“I am paid to talk about how you live now, but my purpose and passion, and the subject we can’t get into in this type of workshop, is not how you live, but why are we here at all?” he said.
“The question you should be asking yourself at this stage of your life is beyond what your career means. You should be asking what is the purpose of my life, why am I here, and most importantly, what am I doing in this world that matters to anyone?” he added
Our conversation lasted through more drinks, dinner, and until the bar closed. He started me on my first life quest reading list and we stayed in touch for years until he retired…and I have been wrestling with those questions every single day of my life since I met him.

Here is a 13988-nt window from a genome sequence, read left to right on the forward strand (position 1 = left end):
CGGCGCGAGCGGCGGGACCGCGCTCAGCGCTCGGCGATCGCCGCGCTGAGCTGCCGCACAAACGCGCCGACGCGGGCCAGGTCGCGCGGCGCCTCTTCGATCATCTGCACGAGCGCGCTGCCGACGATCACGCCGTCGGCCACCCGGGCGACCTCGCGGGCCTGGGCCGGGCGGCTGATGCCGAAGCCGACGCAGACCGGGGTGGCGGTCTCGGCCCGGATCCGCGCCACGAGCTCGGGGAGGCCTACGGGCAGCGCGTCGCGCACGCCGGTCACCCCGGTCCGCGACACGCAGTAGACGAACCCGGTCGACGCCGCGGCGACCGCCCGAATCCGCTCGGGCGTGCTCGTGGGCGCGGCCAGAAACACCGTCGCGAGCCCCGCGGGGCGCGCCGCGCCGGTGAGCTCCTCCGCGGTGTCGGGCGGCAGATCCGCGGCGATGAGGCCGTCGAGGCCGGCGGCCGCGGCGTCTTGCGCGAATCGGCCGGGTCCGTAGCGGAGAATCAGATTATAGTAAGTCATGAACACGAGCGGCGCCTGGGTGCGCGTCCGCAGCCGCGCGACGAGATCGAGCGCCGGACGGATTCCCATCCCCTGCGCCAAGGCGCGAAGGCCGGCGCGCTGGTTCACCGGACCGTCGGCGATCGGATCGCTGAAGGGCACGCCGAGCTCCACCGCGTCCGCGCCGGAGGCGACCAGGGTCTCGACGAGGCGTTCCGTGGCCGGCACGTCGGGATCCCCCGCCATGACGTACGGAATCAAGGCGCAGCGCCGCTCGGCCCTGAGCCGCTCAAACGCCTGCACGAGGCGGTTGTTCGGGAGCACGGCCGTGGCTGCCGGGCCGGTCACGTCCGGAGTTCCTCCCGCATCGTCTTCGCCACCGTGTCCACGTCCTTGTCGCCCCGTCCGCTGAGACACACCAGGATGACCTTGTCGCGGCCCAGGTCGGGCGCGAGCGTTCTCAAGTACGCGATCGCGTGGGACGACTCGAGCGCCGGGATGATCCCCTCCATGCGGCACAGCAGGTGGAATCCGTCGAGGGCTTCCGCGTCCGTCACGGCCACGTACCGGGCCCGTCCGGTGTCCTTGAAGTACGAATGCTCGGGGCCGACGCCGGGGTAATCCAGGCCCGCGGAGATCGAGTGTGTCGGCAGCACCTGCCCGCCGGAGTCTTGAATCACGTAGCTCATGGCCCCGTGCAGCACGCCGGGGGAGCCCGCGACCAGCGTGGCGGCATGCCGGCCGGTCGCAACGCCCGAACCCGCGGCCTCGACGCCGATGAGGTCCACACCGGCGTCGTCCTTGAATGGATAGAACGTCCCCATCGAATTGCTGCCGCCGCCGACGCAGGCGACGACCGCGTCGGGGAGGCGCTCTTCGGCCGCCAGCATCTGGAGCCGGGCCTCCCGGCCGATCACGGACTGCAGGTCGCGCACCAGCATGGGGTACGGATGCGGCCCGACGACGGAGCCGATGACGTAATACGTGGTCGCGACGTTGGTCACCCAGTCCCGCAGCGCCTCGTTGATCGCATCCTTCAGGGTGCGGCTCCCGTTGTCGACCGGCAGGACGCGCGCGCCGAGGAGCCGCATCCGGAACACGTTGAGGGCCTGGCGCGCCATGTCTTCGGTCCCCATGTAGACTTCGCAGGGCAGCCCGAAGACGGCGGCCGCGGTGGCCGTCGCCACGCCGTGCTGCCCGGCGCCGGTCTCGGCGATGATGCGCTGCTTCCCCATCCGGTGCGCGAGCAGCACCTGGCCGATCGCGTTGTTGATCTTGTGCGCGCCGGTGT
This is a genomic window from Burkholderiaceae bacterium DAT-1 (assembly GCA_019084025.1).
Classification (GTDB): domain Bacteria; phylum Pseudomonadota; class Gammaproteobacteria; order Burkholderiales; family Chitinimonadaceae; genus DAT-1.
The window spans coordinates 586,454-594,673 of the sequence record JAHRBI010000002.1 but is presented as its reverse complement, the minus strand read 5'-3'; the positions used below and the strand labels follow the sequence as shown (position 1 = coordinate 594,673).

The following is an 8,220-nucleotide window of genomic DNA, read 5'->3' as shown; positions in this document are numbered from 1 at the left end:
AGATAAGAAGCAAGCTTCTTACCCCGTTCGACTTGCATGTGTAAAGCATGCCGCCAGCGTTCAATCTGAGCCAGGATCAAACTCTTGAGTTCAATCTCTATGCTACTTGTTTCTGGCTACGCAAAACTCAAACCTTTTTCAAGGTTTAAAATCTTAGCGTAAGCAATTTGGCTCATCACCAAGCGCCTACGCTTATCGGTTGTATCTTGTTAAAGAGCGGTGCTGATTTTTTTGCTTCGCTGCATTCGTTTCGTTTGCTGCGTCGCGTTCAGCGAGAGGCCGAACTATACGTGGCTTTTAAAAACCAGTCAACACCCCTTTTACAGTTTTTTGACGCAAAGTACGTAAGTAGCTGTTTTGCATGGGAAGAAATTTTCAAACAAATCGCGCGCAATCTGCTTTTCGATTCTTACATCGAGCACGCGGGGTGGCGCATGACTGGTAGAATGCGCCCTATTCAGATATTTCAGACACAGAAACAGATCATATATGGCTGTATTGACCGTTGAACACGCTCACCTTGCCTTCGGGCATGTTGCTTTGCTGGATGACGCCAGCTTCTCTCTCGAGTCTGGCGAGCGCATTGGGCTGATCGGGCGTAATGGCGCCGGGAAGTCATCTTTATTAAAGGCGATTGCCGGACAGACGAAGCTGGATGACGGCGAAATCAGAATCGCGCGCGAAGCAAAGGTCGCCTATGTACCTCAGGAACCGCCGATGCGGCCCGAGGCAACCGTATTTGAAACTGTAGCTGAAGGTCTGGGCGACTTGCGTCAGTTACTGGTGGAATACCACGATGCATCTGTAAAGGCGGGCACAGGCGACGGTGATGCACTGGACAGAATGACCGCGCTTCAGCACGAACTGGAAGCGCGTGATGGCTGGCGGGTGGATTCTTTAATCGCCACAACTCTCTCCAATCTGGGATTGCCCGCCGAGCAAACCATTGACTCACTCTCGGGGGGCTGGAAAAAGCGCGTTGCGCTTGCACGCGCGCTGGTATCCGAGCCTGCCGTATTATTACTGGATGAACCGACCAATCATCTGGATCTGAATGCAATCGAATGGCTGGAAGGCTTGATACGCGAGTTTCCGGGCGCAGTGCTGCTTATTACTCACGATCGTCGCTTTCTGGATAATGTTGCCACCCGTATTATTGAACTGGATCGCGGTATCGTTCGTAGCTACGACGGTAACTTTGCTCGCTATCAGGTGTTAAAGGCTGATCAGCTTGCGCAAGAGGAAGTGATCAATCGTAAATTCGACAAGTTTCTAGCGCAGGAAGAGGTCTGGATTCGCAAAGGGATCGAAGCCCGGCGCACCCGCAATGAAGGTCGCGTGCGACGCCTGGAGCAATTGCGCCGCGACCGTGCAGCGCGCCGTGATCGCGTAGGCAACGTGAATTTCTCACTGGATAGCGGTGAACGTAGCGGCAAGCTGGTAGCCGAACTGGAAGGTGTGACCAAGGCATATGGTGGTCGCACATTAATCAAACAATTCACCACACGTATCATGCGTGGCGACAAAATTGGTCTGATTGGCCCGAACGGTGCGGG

Many people intellectually understand the questions, but few are willing to explore the answers in their own lives, because so many of us live with the doubt that we matter, or we don’t believe we can make any difference in the world, no matter what we do.
Often these questions are framed in a search for faith and God, but anyone seeking a life that matters needs to look within to find a meaning in your own life, no matter what path you are on
Asking a person, “Why are you here? Does your life matter?” has probably scared more people into running away from faith and God than any other question you could ask. We find it easy to discuss careers and money, the secondary issues of a life that matters, but we find it extremely difficult to consider whether the life we choose makes a difference to anyone while we are here, or when we are gone, did we leave the world better than when we found it?